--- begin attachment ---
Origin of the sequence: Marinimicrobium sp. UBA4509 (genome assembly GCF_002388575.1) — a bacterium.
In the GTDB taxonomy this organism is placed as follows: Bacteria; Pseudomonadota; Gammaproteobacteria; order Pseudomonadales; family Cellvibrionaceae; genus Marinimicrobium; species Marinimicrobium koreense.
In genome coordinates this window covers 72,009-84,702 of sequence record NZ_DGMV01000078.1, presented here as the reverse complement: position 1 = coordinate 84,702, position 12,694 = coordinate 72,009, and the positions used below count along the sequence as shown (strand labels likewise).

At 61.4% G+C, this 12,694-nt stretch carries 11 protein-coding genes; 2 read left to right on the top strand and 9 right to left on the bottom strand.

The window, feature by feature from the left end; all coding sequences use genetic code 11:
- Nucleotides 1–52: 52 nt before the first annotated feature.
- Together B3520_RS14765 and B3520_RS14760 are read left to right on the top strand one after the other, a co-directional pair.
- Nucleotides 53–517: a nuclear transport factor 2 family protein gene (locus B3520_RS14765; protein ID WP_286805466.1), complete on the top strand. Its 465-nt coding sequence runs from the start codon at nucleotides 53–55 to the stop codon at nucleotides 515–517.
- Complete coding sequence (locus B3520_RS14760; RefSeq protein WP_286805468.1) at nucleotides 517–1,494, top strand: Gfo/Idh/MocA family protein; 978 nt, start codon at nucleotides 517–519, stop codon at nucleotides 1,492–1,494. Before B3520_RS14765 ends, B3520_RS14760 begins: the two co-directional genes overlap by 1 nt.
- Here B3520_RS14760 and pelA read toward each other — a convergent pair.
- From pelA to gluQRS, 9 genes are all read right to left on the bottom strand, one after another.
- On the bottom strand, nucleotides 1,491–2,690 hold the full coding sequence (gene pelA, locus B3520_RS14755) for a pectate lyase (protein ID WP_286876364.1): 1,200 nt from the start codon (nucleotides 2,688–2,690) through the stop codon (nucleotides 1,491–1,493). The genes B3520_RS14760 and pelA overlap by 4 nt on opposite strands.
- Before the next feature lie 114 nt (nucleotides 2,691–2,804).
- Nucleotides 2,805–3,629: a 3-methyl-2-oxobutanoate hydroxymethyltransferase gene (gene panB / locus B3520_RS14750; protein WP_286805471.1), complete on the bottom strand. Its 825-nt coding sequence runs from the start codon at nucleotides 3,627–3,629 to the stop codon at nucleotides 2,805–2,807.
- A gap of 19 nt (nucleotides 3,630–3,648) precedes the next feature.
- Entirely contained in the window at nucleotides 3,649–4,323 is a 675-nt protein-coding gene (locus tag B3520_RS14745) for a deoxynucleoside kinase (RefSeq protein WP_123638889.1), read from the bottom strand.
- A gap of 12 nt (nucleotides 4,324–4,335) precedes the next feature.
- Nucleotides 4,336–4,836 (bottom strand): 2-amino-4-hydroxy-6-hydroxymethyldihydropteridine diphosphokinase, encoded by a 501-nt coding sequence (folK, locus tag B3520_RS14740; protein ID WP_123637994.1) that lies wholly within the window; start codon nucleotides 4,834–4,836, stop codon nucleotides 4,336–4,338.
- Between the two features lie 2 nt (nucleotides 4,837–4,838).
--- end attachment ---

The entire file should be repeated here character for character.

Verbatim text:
Origin of the sequence: Marinimicrobium sp. UBA4509 (genome assembly GCF_002388575.1) — a bacterium.
In the GTDB taxonomy this organism is placed as follows: Bacteria; Pseudomonadota; Gammaproteobacteria; order Pseudomonadales; family Cellvibrionaceae; genus Marinimicrobium; species Marinimicrobium koreense.
In genome coordinates this window covers 72,009-84,702 of sequence record NZ_DGMV01000078.1, presented here as the reverse complement: position 1 = coordinate 84,702, position 12,694 = coordinate 72,009, and the positions used below count along the sequence as shown (strand labels likewise).

At 61.4% G+C, this 12,694-nt stretch carries 11 protein-coding genes; 2 read left to right on the top strand and 9 right to left on the bottom strand.

The window, feature by feature from the left end; all coding sequences use genetic code 11:
- Nucleotides 1–52: 52 nt before the first annotated feature.
- Together B3520_RS14765 and B3520_RS14760 are read left to right on the top strand one after the other, a co-directional pair.
- Nucleotides 53–517: a nuclear transport factor 2 family protein gene (locus B3520_RS14765; protein ID WP_286805466.1), complete on the top strand. Its 465-nt coding sequence runs from the start codon at nucleotides 53–55 to the stop codon at nucleotides 515–517.
- Complete coding sequence (locus B3520_RS14760; RefSeq protein WP_286805468.1) at nucleotides 517–1,494, top strand: Gfo/Idh/MocA family protein; 978 nt, start codon at nucleotides 517–519, stop codon at nucleotides 1,492–1,494. Before B3520_RS14765 ends, B3520_RS14760 begins: the two co-directional genes overlap by 1 nt.
- Here B3520_RS14760 and pelA read toward each other — a convergent pair.
- From pelA to gluQRS, 9 genes are all read right to left on the bottom strand, one after another.
- On the bottom strand, nucleotides 1,491–2,690 hold the full coding sequence (gene pelA, locus B3520_RS14755) for a pectate lyase (protein ID WP_286876364.1): 1,200 nt from the start codon (nucleotides 2,688–2,690) through the stop codon (nucleotides 1,491–1,493). The genes B3520_RS14760 and pelA overlap by 4 nt on opposite strands.
- Before the next feature lie 114 nt (nucleotides 2,691–2,804).
- Nucleotides 2,805–3,629: a 3-methyl-2-oxobutanoate hydroxymethyltransferase gene (gene panB / locus B3520_RS14750; protein WP_286805471.1), complete on the bottom strand. Its 825-nt coding sequence runs from the start codon at nucleotides 3,627–3,629 to the stop codon at nucleotides 2,805–2,807.
- A gap of 19 nt (nucleotides 3,630–3,648) precedes the next feature.
- Entirely contained in the window at nucleotides 3,649–4,323 is a 675-nt protein-coding gene (locus tag B3520_RS14745) for a deoxynucleoside kinase (RefSeq protein WP_123638889.1), read from the bottom strand.
- A gap of 12 nt (nucleotides 4,324–4,335) precedes the next feature.
- Nucleotides 4,336–4,836 (bottom strand): 2-amino-4-hydroxy-6-hydroxymethyldihydropteridine diphosphokinase, encoded by a 501-nt coding sequence (folK, locus tag B3520_RS14740; protein ID WP_123637994.1) that lies wholly within the window; start codon nucleotides 4,834–4,836, stop codon nucleotides 4,336–4,338.
- Between the two features lie 2 nt (nucleotides 4,837–4,838).